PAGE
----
Birth Story - Jen and baby Bram

 
Jen Howard.jpg

Being a first-timer, everyone told us our baby was bound to be late. So I dedicated the week
surrounding our due date to do feel-good activities chosen to release oxytocin; my sister came
to stay 3 days before our due date and we set about relaxation and fun! We read stories,
cooked favourite foods and listened and sang along to favourite albums.

After the first day of fun I went to bed excited about whatever the next day would bring. I
awoke at 2am and went to the toilet and found a tiny red stain on the paper; I knew this
‘show’ can come a good while before the birth so I went back to bed. When I woke a few
hours later, I had some mild cramping. I got in the bath, which my sister had laced with
essential oils, and she read me stories, occasionally pouring warm water over my shoulders
and massaging my back.

The surges were feeling mild still, but I called the hospital as I hadn’t felt baby move much
that morning. They advised we come to the hospital to check all was OK. I hadn’t been
timing the surges because I was waiting for them to get more intense, and for my waters to
break; I didn’t consider myself to be in labour. Yet, as I stepped out of the bath, things
stepped up a notch and I felt a downward sensation. I got dressed whilst my husband hastily
packed the car and by the time we were ready to leave I was doing guttural moans loudly in
the street!

The 15 minute drive was speedy but calm, words of sisterly encouragement interspersing
my moans. We arrived at the hospital and a midwife at reception came out with a
wheelchair after hearing me from the car. I walked in refusing the chair and kicked off my
shoes at the door, perhaps subconsciously inviting the wild woman inside to step forwards
into her element. We were shown to a room and then left for a couple of minutes to let us
settle in while the midwives read my birth preferences; hypnobirthing, pool, etc.

The surges were now more intense. I stood hanging off my husband’s shoulders while my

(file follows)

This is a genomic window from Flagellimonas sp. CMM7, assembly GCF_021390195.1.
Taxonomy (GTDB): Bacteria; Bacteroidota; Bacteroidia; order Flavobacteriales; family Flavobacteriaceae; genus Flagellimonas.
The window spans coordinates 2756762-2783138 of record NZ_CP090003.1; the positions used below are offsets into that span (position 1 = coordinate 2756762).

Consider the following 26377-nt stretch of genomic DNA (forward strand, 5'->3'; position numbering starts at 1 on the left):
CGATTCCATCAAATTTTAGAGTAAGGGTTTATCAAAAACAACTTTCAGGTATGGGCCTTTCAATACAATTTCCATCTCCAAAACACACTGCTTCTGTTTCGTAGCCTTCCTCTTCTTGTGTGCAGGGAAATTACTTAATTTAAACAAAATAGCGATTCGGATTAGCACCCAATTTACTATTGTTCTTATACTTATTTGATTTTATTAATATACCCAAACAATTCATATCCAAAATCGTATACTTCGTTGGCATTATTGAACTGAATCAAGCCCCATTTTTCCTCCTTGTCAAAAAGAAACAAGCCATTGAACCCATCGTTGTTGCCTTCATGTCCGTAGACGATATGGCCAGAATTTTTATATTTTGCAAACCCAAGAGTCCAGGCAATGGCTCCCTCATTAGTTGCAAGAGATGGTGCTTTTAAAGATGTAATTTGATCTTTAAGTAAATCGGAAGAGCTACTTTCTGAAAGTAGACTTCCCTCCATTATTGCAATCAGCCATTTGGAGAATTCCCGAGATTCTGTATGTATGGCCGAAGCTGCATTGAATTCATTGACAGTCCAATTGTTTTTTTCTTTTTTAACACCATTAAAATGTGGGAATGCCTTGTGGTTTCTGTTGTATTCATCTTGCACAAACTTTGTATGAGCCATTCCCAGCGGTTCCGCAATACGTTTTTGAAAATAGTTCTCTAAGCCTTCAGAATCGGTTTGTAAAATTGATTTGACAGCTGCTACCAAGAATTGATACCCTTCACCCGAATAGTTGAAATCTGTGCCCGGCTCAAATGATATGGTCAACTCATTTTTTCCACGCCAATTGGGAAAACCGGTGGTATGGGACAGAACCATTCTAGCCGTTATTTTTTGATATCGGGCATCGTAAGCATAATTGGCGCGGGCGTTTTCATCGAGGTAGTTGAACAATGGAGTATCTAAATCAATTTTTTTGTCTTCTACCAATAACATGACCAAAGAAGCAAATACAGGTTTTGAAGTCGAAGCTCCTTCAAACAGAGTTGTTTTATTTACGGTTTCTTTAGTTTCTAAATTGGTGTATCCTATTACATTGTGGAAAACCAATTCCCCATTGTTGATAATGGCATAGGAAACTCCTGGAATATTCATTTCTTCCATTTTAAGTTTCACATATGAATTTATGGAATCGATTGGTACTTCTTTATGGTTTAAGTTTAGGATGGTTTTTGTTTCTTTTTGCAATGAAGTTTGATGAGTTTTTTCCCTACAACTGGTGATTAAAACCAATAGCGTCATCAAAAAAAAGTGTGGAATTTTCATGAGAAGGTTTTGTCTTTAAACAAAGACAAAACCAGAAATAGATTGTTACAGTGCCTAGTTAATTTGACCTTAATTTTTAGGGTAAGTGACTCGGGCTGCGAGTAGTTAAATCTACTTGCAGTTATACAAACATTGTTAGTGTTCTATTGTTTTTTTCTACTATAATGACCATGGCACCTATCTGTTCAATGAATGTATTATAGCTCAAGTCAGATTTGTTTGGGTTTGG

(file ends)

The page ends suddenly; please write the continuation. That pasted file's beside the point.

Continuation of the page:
sister massaged my back. It was at this point that I realised ‘this is happening now’. I felt like
our baby was about to come out down my trouser leg! Luckily midwives came back in and
asked me to get onto the bed to check my progress; I laid down on my back and was quickly
told that I was fully dilated and that the head was visible. However, being on my back
slowed the surges so nothing happened for a minute or two. I then turned onto my side and
our beautiful little boy Bram slid out with the next down-breath - 22 minutes after arriving
at the hospital.

There had been no time to run the birth pool, but Bram was born in his water sac (hence no
breaking waters), so he had a water birth after all (two days early). He was lifted straight to
my breast for skin to skin where he stayed for the next 8 hours, with just a brief weigh on
the scales interrupting after the first hour. During this time we relaxed and listened to our
playlist; we had only just started it when he was born!

Having invited the wild woman in to take control, moments after the birth I found myself
wanting to eat small pieces of the placenta. This isn’t something I’d been planning to do but
my body seemed to be asking for it. Interestingly, at the 3 day home visit the midwife was surprised by how quickly my body was healing, perhaps due to the supposed benefits of the
placenta!

In the end, I stayed in hospital overnight with Bram by my side and had great breastfeeding
support from the midwives. We set off home 24 hours after he was born, on a whole new
journey! He’s now four months old and everyone, from day one, has commented on how
alert he is, which may be due to the chemical free nature of his birth. My husband and I feel
very grateful for the way Bram’s birth unfolded and, despite the inevitable onward
occasional anxieties, are very much enjoying being parents.

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